THE ONLY THING THAT IS CONSTANT IS CHANGE
“THE ONLY THING THAT IS CONSTANT IS CHANGE.”
~Heraclitus of Ephesus
An estate plan is written to reflect your situation at a specific point in time. As we all know, our lives are constantly changing. Some of our life-changing circumstances are anticipated, but many are not.
As your circumstances change, so should your estate plan. The following are 10 life changes that should trigger you to review your current estate plan:
- Marriage – this is especially important when you have a blended family.
- Remarriage – is there a need for a prenuptial agreement? Do you want your new spouse and their children to inherit all your assets, or some, or none?
- Divorce – have you or one of your beneficiaries recently divorced? Perhaps you have a child whose spouse is also a named beneficiary. Either situation should make you think about who is currently listed as a beneficiary and whether you want to make any changes.
- Death of a Spouse/Grantor – when a spouse who is also a Grantor/Trustee passes away a new Certificate of Trust needs to be created to ensure the surviving spouse can make all necessary decisions. Also, Affidavits of Death need to be recorded on any property that is vested in your trust.
- Death or illness of a Beneficiary – you want to ensure that the portion set aside for this beneficiary is going to be distributed the way you intended. Perhaps a beneficiary now has a disability and you want to set up a special needs trust.
- The Birth of a child – updating an estate plan to include a child or another child is most particularly important regarding guardianship for your children. You most likely do not want the state deciding who will take care of your children if something happens to you. The birth of grandchildren is important too. You may want to update your plan to include them by name.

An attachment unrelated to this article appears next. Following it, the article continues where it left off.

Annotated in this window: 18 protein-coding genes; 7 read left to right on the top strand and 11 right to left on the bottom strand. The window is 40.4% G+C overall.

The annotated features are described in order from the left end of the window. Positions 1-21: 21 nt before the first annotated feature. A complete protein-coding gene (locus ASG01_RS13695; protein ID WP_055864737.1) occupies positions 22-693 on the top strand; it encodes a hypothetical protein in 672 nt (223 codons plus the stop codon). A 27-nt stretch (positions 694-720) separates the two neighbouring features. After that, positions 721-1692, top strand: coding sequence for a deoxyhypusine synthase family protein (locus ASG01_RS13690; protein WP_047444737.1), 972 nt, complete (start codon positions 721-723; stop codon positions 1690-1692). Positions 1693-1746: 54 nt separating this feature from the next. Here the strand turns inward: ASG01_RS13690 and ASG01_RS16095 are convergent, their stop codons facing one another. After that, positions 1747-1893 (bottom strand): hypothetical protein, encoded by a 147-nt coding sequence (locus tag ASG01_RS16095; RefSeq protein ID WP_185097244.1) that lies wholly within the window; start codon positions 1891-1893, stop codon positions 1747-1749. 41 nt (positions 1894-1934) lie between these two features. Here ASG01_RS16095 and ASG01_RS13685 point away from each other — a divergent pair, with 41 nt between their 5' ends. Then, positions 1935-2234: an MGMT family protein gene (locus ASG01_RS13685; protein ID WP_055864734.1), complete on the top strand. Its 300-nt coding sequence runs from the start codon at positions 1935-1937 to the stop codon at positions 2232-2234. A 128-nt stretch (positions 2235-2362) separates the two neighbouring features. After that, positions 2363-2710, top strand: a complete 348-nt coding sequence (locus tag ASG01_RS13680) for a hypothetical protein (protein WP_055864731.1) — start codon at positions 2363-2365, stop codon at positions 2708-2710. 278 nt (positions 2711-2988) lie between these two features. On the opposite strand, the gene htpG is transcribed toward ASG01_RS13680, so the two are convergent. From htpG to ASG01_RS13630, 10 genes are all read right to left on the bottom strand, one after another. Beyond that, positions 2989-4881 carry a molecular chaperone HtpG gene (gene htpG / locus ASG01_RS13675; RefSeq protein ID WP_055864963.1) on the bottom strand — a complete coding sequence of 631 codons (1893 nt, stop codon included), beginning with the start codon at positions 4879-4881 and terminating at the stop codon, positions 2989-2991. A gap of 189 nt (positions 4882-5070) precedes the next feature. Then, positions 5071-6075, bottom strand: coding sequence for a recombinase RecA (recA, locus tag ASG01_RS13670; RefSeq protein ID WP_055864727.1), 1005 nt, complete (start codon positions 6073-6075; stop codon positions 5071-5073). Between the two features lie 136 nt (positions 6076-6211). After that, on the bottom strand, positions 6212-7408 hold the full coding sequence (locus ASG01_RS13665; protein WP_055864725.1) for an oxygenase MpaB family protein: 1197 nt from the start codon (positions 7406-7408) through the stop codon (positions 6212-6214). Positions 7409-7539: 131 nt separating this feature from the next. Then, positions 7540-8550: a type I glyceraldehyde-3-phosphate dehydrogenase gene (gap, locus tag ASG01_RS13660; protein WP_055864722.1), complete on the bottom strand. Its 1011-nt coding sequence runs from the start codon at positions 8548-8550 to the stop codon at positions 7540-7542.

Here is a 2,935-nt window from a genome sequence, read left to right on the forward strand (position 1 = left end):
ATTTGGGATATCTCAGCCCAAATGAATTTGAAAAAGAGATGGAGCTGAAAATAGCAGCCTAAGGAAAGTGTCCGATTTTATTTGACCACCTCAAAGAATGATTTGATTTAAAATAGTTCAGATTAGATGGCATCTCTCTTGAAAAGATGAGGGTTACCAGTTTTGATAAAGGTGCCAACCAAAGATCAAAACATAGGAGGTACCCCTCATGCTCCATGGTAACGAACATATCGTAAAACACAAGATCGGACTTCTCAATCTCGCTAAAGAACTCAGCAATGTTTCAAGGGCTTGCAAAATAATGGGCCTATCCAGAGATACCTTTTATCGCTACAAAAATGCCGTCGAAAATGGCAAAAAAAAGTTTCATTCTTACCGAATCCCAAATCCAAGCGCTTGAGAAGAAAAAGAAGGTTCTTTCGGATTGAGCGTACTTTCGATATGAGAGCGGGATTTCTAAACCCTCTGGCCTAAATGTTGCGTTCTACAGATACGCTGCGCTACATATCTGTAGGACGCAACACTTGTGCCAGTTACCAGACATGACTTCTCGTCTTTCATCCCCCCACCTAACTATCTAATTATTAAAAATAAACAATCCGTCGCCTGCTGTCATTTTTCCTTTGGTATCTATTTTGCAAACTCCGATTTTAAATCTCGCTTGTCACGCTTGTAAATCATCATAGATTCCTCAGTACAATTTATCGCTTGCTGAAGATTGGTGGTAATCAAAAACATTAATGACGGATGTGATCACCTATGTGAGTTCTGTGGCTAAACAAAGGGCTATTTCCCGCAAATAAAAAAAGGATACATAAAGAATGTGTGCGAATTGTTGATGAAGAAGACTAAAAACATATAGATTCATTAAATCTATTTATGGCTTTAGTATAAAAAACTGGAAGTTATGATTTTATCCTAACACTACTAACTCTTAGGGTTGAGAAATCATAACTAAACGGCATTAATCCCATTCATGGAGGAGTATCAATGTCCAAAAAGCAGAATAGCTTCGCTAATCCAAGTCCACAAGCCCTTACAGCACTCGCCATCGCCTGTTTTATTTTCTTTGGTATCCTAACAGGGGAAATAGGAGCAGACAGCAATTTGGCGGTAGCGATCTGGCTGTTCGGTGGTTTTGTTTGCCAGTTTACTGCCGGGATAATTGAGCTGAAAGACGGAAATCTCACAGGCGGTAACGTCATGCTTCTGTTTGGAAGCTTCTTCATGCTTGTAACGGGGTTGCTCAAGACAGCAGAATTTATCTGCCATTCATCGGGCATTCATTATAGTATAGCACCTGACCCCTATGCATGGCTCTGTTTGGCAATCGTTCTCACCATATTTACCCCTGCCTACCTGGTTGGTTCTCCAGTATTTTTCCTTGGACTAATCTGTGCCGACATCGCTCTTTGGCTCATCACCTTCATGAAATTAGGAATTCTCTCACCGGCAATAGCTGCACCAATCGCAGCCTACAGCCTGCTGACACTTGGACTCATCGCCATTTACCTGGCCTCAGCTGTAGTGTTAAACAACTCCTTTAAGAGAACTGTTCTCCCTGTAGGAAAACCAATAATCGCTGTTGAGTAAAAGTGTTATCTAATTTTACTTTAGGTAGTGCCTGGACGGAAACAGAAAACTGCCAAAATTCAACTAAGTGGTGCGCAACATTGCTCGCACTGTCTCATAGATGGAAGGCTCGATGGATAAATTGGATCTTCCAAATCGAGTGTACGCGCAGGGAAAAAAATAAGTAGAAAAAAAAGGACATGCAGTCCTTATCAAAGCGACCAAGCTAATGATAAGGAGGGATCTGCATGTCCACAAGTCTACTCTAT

- Illness or Disability – who do you trust to ensure you are cared for properly?
- Increase in Assets or Income – have you bought a new home? Have you started your own business or received an inheritance? Did you acquire stock or any other assets that should be included in your trust?
- Moving to Another State – each state has its own laws that govern estates. You will want to ensure that your estate plan is reviewed so that the provisions in your estate plan have the same effect in your new state.
- Changes in the Law – this is especially important in Powers of Attorney and Advance Health Care Directives. Are yours current?
You should probably review your estate plan every 3 to 5 years, or whenever there is a substantial change in your circumstances. Give our office a call to help you determine if your estate plan needs an update. A quick phone call to our estate planning attorney could help determine whether your estate plan is current and give you peace of mind. Call today- the first phone call with an attorney is always free. 888-560-2743.